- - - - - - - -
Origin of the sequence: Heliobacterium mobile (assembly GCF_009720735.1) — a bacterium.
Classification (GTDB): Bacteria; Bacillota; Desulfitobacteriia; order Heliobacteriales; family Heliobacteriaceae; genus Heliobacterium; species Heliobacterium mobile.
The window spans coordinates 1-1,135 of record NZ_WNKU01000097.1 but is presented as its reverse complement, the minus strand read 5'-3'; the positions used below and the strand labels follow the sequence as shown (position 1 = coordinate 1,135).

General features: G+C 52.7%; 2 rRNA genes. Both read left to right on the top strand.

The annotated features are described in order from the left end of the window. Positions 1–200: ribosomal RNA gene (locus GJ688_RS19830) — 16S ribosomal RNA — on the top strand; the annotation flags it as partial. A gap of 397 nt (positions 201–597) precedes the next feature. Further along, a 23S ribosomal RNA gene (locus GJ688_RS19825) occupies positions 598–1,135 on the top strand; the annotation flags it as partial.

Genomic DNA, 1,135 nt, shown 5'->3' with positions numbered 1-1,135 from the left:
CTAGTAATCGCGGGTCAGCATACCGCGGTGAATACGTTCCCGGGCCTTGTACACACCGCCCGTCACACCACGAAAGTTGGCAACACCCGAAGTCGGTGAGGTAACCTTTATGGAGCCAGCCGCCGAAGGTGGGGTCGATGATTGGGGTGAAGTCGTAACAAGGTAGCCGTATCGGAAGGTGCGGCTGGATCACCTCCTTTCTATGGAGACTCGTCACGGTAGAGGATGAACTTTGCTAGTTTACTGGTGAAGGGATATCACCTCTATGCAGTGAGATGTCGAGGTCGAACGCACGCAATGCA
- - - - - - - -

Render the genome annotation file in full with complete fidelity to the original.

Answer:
Origin of the sequence: Heliobacterium mobile (assembly GCF_009720735.1) — a bacterium.
Classification (GTDB): Bacteria; Bacillota; Desulfitobacteriia; order Heliobacteriales; family Heliobacteriaceae; genus Heliobacterium; species Heliobacterium mobile.
The window spans coordinates 1-1,135 of record NZ_WNKU01000097.1 but is presented as its reverse complement, the minus strand read 5'-3'; the positions used below and the strand labels follow the sequence as shown (position 1 = coordinate 1,135).

General features: G+C 52.7%; 2 rRNA genes. Both read left to right on the top strand.

The annotated features are described in order from the left end of the window. Positions 1–200: ribosomal RNA gene (locus GJ688_RS19830) — 16S ribosomal RNA — on the top strand; the annotation flags it as partial. A gap of 397 nt (positions 201–597) precedes the next feature. Further along, a 23S ribosomal RNA gene (locus GJ688_RS19825) occupies positions 598–1,135 on the top strand; the annotation flags it as partial.

Genomic DNA, 1,135 nt, shown 5'->3' with positions numbered 1-1,135 from the left:
CTAGTAATCGCGGGTCAGCATACCGCGGTGAATACGTTCCCGGGCCTTGTACACACCGCCCGTCACACCACGAAAGTTGGCAACACCCGAAGTCGGTGAGGTAACCTTTATGGAGCCAGCCGCCGAAGGTGGGGTCGATGATTGGGGTGAAGTCGTAACAAGGTAGCCGTATCGGAAGGTGCGGCTGGATCACCTCCTTTCTATGGAGACTCGTCACGGTAGAGGATGAACTTTGCTAGTTTACTGGTGAAGGGATATCACCTCTATGCAGTGAGATGTCGAGGTCGAACGCACGCAATGCA